Edmunds Answers

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  • avatar karjunkie 12/15/08 8:58 am PST

    The complexity of that repair varies with the specific vehicle. I would go to the public library and photocopy the relavent section of the GM service manual to be sure you do it correctly. In general terms, to change your pitman arm, you remove the arm from the center link, remove the power steering pump from the frame, take the steering shaft out of the power steering pump, take off the nut that hold the pitman arm on, seperate the arm from the splines on the pump, and reverse the procedure to install the new pitman arm. For the idler arm, you remove the arm from the center link, unbolt from the frame, and reverse the procedure to install the new idler arm. Since the arm is pressed against the center link, you need an extractor tool which some major auto parts stores like AutoZone will lend you when you buy the parts there. The bottom line is that this is an easy repair for a professional and a hard repair for a first timer, so you have to decide how you proceed. I suggest you get a repair quote and then see if it's worth saving that amount with your sweat equity. Good luck!

Answers

  • karjunkie 12/15/08 8:58 am PST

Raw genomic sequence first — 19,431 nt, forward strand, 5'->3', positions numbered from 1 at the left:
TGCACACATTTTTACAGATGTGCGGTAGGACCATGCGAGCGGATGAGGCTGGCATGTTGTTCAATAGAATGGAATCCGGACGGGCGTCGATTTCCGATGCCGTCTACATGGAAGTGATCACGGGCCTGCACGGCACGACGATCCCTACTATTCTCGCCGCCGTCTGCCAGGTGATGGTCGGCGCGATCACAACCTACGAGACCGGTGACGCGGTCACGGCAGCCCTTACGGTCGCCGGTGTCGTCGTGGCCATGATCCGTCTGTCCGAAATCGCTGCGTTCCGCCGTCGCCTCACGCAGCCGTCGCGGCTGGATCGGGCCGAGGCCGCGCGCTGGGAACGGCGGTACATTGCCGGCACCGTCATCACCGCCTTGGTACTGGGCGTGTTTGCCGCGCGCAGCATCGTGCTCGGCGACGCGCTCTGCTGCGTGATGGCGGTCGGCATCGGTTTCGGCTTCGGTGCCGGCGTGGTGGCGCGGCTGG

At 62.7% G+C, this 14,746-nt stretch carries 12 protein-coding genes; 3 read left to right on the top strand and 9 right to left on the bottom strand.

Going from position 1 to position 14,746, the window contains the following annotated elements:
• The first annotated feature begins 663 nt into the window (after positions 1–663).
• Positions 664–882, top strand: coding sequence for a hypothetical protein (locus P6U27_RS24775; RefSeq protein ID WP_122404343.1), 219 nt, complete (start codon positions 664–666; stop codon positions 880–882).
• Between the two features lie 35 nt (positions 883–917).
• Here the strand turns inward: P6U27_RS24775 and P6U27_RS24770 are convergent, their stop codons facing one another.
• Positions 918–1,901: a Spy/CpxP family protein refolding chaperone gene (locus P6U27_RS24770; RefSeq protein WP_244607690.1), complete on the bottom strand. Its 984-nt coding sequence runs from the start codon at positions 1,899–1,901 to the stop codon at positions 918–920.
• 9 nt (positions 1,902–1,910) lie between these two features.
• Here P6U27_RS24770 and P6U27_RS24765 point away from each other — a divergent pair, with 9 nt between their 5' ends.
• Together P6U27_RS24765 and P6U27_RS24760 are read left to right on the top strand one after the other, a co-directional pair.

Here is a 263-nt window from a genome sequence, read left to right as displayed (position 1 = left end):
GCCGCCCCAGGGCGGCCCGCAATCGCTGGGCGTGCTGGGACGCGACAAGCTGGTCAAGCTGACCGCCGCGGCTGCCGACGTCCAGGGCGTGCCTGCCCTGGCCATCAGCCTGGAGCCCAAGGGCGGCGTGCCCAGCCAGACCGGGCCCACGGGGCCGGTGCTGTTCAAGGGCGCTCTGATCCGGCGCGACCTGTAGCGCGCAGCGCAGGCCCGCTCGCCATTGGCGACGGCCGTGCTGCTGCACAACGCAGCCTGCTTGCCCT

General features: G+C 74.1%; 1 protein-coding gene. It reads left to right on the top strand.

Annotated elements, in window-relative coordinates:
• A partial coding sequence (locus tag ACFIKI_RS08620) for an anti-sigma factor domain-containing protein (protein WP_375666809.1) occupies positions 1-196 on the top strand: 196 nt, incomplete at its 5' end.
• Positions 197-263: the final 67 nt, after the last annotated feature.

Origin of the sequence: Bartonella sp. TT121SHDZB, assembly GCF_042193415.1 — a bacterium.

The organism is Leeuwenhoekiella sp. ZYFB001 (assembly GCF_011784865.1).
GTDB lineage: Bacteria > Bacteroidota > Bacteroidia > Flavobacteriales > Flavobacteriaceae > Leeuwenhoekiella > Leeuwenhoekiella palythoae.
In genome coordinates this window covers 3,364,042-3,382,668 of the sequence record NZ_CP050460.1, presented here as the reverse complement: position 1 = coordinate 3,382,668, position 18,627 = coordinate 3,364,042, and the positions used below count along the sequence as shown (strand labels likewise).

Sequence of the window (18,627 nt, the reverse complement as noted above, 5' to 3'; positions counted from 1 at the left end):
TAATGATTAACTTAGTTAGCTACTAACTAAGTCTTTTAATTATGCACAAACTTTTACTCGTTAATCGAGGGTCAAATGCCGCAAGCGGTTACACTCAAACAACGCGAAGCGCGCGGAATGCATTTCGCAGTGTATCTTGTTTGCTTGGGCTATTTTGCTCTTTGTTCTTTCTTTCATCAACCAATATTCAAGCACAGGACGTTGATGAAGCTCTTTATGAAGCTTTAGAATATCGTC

The complexity of that repair varies with the specific vehicle. I would go to the public library and photocopy the relavent section of the GM service manual to be sure you do it correctly. In general terms, to change your pitman arm, you remove the arm from the center link, remove the power steering pump from the frame, take the steering shaft out of the power steering pump, take off the nut that hold the pitman arm on, seperate the arm from the splines on the pump, and reverse the procedure to install the new pitman arm. For the idler arm, you remove the arm from the center link, unbolt from the frame, and reverse the procedure to install the new idler arm. Since the arm is pressed against the center link, you need an extractor tool which some major auto parts stores like AutoZone will lend you when you buy the parts there. The bottom line is that this is an easy repair for a professional and a hard repair for a first timer, so you have to decide how you proceed. I suggest you get a repair quote and then see if it's worth saving that amount with your sweat equity. Good luck!

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